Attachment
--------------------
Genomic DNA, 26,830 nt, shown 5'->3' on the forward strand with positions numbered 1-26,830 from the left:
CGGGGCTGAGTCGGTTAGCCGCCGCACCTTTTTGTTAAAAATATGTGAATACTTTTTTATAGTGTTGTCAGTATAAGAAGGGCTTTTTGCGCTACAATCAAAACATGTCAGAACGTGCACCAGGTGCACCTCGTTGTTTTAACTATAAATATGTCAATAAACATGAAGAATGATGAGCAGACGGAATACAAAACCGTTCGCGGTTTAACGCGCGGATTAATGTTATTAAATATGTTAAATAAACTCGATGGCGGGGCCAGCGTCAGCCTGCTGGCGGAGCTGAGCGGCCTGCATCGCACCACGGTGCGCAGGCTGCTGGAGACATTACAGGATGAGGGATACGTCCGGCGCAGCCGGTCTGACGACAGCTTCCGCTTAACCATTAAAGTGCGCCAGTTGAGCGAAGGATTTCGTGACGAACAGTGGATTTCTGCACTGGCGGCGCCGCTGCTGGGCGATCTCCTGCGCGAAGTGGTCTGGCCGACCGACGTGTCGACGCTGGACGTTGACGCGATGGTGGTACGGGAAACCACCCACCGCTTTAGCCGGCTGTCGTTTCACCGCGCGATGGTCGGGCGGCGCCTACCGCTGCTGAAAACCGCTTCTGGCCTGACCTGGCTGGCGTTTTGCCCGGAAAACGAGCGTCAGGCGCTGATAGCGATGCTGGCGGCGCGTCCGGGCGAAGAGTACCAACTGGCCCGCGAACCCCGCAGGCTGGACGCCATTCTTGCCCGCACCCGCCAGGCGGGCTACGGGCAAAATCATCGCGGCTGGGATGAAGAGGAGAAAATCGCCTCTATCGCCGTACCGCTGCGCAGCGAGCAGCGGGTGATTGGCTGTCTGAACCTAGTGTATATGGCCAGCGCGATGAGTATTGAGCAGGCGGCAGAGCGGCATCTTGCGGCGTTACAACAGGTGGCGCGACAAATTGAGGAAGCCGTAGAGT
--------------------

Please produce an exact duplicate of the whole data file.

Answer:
Genomic DNA, 26,830 nt, shown 5'->3' on the forward strand with positions numbered 1-26,830 from the left:
CGGGGCTGAGTCGGTTAGCCGCCGCACCTTTTTGTTAAAAATATGTGAATACTTTTTTATAGTGTTGTCAGTATAAGAAGGGCTTTTTGCGCTACAATCAAAACATGTCAGAACGTGCACCAGGTGCACCTCGTTGTTTTAACTATAAATATGTCAATAAACATGAAGAATGATGAGCAGACGGAATACAAAACCGTTCGCGGTTTAACGCGCGGATTAATGTTATTAAATATGTTAAATAAACTCGATGGCGGGGCCAGCGTCAGCCTGCTGGCGGAGCTGAGCGGCCTGCATCGCACCACGGTGCGCAGGCTGCTGGAGACATTACAGGATGAGGGATACGTCCGGCGCAGCCGGTCTGACGACAGCTTCCGCTTAACCATTAAAGTGCGCCAGTTGAGCGAAGGATTTCGTGACGAACAGTGGATTTCTGCACTGGCGGCGCCGCTGCTGGGCGATCTCCTGCGCGAAGTGGTCTGGCCGACCGACGTGTCGACGCTGGACGTTGACGCGATGGTGGTACGGGAAACCACCCACCGCTTTAGCCGGCTGTCGTTTCACCGCGCGATGGTCGGGCGGCGCCTACCGCTGCTGAAAACCGCTTCTGGCCTGACCTGGCTGGCGTTTTGCCCGGAAAACGAGCGTCAGGCGCTGATAGCGATGCTGGCGGCGCGTCCGGGCGAAGAGTACCAACTGGCCCGCGAACCCCGCAGGCTGGACGCCATTCTTGCCCGCACCCGCCAGGCGGGCTACGGGCAAAATCATCGCGGCTGGGATGAAGAGGAGAAAATCGCCTCTATCGCCGTACCGCTGCGCAGCGAGCAGCGGGTGATTGGCTGTCTGAACCTAGTGTATATGGCCAGCGCGATGAGTATTGAGCAGGCGGCAGAGCGGCATCTTGCGGCGTTACAACAGGTGGCGCGACAAATTGAGGAAGCCGTAGAGT